By LIBBY CUDMORE • Special to www.AllOTSEGO.com
COOPERSTOWN – These days, even art plays it safe in the face of COVID-19.
To enforce mask wearing when The Fenimore Art Museum opens on Friday, July 3, Assistant Curator James Matson Photoshopped masks over several pieces from the museum’s collection, including “Laura Hall” (1808) by James Brown, and “Picking Flowers” (1840) by Samuel Miller.
“We took the artwork and utilized it for our signage,” said Todd Kenyon, communications director.
Following the announcement of the opening of the Baseball Hall of Fame on Friday, June 28, The Farmers’ Museum, Fenimore Art Museum and Hyde Hall announced they would start their seasons: Hyde Hall on Wednesday, July 1; The Farmers’ and Fenimore on Friday, July 3.
“It’s been a long winter,” said Kenyon. “Everyone wants to come back, but they want to do it safely.”
Though the Fenimore postponed headlining exhibits “Keith Haring: Radiant Vision,” “Manzanar: The Wartime Photographs of Ansel Adams”, and “The World of Jan Brett” until 2020, the museum has lowered its prices to $10 for adults. “We’re hoping reduced pricing balances it out,” said Kenyon.
In the Clark Gallery, “Prismatic Beauty: American People and American Art” is on display, and
“Blue Gardens: Photographs by Gross and Daley” and
“Elegant Line/Powerful Shape: Elements of Native American Art” are also opening. Though tickets can be purchased at the door, the museum is limited to 150 visitors at a time, with strict limitations on how many can be in each gallery. “In the Clark and Thaw galleries, there can be 30 people at a time,” said Kenyon. “But smaller galleries, like the Cooper Room, have a maximum of six people.”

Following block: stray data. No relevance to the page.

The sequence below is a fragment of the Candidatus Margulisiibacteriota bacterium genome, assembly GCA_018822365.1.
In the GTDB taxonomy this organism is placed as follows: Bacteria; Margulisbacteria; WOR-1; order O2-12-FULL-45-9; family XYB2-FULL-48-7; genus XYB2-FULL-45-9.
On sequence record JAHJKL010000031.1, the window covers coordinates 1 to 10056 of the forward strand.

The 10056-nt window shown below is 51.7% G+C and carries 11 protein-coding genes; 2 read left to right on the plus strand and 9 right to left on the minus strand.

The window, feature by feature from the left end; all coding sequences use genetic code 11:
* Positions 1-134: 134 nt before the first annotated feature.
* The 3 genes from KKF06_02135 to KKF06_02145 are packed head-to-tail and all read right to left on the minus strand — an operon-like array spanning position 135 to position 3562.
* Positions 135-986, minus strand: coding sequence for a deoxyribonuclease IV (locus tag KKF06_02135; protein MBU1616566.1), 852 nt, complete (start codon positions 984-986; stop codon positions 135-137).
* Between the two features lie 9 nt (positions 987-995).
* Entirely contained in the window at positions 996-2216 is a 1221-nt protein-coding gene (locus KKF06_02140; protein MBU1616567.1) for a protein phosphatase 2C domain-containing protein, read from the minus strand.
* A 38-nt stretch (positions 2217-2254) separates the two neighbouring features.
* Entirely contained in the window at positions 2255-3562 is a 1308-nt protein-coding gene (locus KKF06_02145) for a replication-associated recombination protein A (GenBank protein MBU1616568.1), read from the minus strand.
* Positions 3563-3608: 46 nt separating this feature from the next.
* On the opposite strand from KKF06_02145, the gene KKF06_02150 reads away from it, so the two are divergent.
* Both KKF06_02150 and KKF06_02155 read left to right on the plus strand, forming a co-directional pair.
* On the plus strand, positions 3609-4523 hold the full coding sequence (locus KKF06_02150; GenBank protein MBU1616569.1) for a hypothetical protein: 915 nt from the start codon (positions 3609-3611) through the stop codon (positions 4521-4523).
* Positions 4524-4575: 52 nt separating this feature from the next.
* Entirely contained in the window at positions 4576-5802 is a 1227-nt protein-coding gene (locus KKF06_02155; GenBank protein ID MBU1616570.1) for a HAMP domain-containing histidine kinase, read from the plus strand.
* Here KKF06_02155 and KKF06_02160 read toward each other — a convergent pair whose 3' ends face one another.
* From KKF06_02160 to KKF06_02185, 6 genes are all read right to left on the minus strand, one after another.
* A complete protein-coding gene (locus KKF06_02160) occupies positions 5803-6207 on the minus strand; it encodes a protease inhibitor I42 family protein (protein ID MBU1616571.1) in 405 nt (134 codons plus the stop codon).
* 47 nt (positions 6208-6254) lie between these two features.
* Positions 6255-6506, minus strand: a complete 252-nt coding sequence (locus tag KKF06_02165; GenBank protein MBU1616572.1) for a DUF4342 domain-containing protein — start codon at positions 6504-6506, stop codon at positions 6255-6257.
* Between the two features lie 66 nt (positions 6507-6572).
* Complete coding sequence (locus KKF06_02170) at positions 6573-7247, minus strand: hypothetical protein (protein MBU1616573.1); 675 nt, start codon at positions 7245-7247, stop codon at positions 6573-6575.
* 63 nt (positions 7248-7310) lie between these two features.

There is also one-way signage throughout the museum.
At The Farmers’ Museum, the entirety of the Historic Village has been closed, with only the main barn and the children’s barnyard open. “We will have interpreters in front of the Blacksmith’s shop, Pharmacy, Bump Tavern and Lippitt Homestead,” he said. “You just can’t go inside.”
With these limitations, Kenyon said, prices have been reduced to $5 for adults, $3 for kids 6-12, and under 6 free. “Even without these buildings open, we have a beautiful setting for people to come in,” he said.
Additionally, some virtual programming, including performances from the Glimmerglobe Theatre, will continue throughout the summer on the museums’ website and Facebook page.
At Hyde Hall, Executive Director Jonathan Maney used the closure to finish a series of renovations to the house, including restoring the maple stair hall in the West Wing, replacing the plaster in the third-floor billiards room, slipcovers for the high-back sofas and the ongoing restoration of the water closet, the first flush toilet west of the Hudson.
“Hyde Hall has more to offer than ever before,” said Maney. “Explore history with us and see fascinating things that you cannot find anywhere else. We are excited to share this beautiful New York treasure!”
Tickets are available by reservation only, with a maximum of six guests per tour, and masks must be worn throughout the tour.
“This is what we do,” said Kenyon. “But we want to do it safely.”